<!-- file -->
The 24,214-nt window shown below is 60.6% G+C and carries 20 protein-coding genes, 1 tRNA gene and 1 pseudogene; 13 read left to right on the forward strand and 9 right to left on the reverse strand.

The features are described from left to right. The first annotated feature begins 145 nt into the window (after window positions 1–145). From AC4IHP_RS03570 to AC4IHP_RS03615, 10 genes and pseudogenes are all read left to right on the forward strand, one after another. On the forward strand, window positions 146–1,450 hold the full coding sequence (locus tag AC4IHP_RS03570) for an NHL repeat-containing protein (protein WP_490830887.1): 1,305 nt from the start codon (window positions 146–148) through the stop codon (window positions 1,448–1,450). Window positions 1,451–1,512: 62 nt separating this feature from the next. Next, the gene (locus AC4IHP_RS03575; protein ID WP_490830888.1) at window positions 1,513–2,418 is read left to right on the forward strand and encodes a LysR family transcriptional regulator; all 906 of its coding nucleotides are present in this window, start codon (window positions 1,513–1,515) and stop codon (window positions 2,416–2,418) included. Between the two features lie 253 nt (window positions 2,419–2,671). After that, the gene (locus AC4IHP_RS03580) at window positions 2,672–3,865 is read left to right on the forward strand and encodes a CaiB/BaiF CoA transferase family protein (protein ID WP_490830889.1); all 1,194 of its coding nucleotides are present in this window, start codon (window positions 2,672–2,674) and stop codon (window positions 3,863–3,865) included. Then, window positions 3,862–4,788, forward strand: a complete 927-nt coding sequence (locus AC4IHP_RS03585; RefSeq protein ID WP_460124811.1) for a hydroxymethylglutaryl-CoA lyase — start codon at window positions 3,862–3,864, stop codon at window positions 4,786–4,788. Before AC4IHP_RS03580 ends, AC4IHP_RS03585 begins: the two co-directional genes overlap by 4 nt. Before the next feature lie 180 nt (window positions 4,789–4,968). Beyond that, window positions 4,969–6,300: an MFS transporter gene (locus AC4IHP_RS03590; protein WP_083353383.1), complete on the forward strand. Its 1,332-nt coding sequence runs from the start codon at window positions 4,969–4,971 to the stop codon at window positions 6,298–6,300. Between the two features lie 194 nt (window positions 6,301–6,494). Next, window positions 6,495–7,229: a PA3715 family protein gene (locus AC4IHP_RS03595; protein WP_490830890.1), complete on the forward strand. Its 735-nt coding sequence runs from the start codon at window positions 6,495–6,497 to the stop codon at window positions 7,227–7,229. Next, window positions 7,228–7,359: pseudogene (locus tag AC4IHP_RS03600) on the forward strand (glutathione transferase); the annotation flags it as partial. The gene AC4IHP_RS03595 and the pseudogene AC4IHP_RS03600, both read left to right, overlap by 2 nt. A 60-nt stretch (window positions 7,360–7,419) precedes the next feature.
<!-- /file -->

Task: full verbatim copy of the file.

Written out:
The 24,214-nt window shown below is 60.6% G+C and carries 20 protein-coding genes, 1 tRNA gene and 1 pseudogene; 13 read left to right on the forward strand and 9 right to left on the reverse strand.

The features are described from left to right. The first annotated feature begins 145 nt into the window (after window positions 1–145). From AC4IHP_RS03570 to AC4IHP_RS03615, 10 genes and pseudogenes are all read left to right on the forward strand, one after another. On the forward strand, window positions 146–1,450 hold the full coding sequence (locus tag AC4IHP_RS03570) for an NHL repeat-containing protein (protein WP_490830887.1): 1,305 nt from the start codon (window positions 146–148) through the stop codon (window positions 1,448–1,450). Window positions 1,451–1,512: 62 nt separating this feature from the next. Next, the gene (locus AC4IHP_RS03575; protein ID WP_490830888.1) at window positions 1,513–2,418 is read left to right on the forward strand and encodes a LysR family transcriptional regulator; all 906 of its coding nucleotides are present in this window, start codon (window positions 1,513–1,515) and stop codon (window positions 2,416–2,418) included. Between the two features lie 253 nt (window positions 2,419–2,671). After that, the gene (locus AC4IHP_RS03580) at window positions 2,672–3,865 is read left to right on the forward strand and encodes a CaiB/BaiF CoA transferase family protein (protein ID WP_490830889.1); all 1,194 of its coding nucleotides are present in this window, start codon (window positions 2,672–2,674) and stop codon (window positions 3,863–3,865) included. Then, window positions 3,862–4,788, forward strand: a complete 927-nt coding sequence (locus AC4IHP_RS03585; RefSeq protein ID WP_460124811.1) for a hydroxymethylglutaryl-CoA lyase — start codon at window positions 3,862–3,864, stop codon at window positions 4,786–4,788. Before AC4IHP_RS03580 ends, AC4IHP_RS03585 begins: the two co-directional genes overlap by 4 nt. Before the next feature lie 180 nt (window positions 4,789–4,968). Beyond that, window positions 4,969–6,300: an MFS transporter gene (locus AC4IHP_RS03590; protein WP_083353383.1), complete on the forward strand. Its 1,332-nt coding sequence runs from the start codon at window positions 4,969–4,971 to the stop codon at window positions 6,298–6,300. Between the two features lie 194 nt (window positions 6,301–6,494). Next, window positions 6,495–7,229: a PA3715 family protein gene (locus AC4IHP_RS03595; protein WP_490830890.1), complete on the forward strand. Its 735-nt coding sequence runs from the start codon at window positions 6,495–6,497 to the stop codon at window positions 7,227–7,229. Next, window positions 7,228–7,359: pseudogene (locus tag AC4IHP_RS03600) on the forward strand (glutathione transferase); the annotation flags it as partial. The gene AC4IHP_RS03595 and the pseudogene AC4IHP_RS03600, both read left to right, overlap by 2 nt. A 60-nt stretch (window positions 7,360–7,419) precedes the next feature.